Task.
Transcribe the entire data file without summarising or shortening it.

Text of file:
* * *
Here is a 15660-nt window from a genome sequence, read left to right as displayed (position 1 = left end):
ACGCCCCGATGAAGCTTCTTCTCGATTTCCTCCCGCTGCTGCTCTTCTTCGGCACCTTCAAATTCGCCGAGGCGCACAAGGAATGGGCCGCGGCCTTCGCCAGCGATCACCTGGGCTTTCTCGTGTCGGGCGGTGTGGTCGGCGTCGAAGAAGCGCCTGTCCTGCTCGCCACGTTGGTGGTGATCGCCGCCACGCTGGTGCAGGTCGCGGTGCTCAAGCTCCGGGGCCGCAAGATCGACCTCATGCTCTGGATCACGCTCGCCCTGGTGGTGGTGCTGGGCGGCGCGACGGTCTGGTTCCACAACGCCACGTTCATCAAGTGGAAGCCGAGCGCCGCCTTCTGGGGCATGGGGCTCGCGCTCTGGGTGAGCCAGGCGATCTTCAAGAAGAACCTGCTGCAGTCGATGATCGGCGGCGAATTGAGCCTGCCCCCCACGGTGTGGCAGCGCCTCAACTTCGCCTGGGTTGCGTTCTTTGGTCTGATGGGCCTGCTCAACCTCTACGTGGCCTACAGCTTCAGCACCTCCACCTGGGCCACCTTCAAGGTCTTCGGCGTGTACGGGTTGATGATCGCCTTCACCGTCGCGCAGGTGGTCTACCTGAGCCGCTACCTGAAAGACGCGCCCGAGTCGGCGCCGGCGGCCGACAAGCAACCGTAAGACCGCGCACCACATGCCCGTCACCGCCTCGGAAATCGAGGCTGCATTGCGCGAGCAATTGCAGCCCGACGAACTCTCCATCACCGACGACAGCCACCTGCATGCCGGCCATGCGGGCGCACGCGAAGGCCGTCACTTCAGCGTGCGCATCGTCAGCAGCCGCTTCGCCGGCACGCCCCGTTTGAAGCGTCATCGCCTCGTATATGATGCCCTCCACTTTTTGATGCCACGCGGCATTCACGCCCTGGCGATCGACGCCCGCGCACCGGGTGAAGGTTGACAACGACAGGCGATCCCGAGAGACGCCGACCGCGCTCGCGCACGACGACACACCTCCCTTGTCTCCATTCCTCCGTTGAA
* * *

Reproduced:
Here is a 15660-nt window from a genome sequence, read left to right as displayed (position 1 = left end):
ACGCCCCGATGAAGCTTCTTCTCGATTTCCTCCCGCTGCTGCTCTTCTTCGGCACCTTCAAATTCGCCGAGGCGCACAAGGAATGGGCCGCGGCCTTCGCCAGCGATCACCTGGGCTTTCTCGTGTCGGGCGGTGTGGTCGGCGTCGAAGAAGCGCCTGTCCTGCTCGCCACGTTGGTGGTGATCGCCGCCACGCTGGTGCAGGTCGCGGTGCTCAAGCTCCGGGGCCGCAAGATCGACCTCATGCTCTGGATCACGCTCGCCCTGGTGGTGGTGCTGGGCGGCGCGACGGTCTGGTTCCACAACGCCACGTTCATCAAGTGGAAGCCGAGCGCCGCCTTCTGGGGCATGGGGCTCGCGCTCTGGGTGAGCCAGGCGATCTTCAAGAAGAACCTGCTGCAGTCGATGATCGGCGGCGAATTGAGCCTGCCCCCCACGGTGTGGCAGCGCCTCAACTTCGCCTGGGTTGCGTTCTTTGGTCTGATGGGCCTGCTCAACCTCTACGTGGCCTACAGCTTCAGCACCTCCACCTGGGCCACCTTCAAGGTCTTCGGCGTGTACGGGTTGATGATCGCCTTCACCGTCGCGCAGGTGGTCTACCTGAGCCGCTACCTGAAAGACGCGCCCGAGTCGGCGCCGGCGGCCGACAAGCAACCGTAAGACCGCGCACCACATGCCCGTCACCGCCTCGGAAATCGAGGCTGCATTGCGCGAGCAATTGCAGCCCGACGAACTCTCCATCACCGACGACAGCCACCTGCATGCCGGCCATGCGGGCGCACGCGAAGGCCGTCACTTCAGCGTGCGCATCGTCAGCAGCCGCTTCGCCGGCACGCCCCGTTTGAAGCGTCATCGCCTCGTATATGATGCCCTCCACTTTTTGATGCCACGCGGCATTCACGCCCTGGCGATCGACGCCCGCGCACCGGGTGAAGGTTGACAACGACAGGCGATCCCGAGAGACGCCGACCGCGCTCGCGCACGACGACACACCTCCCTTGTCTCCATTCCTCCGTTGAA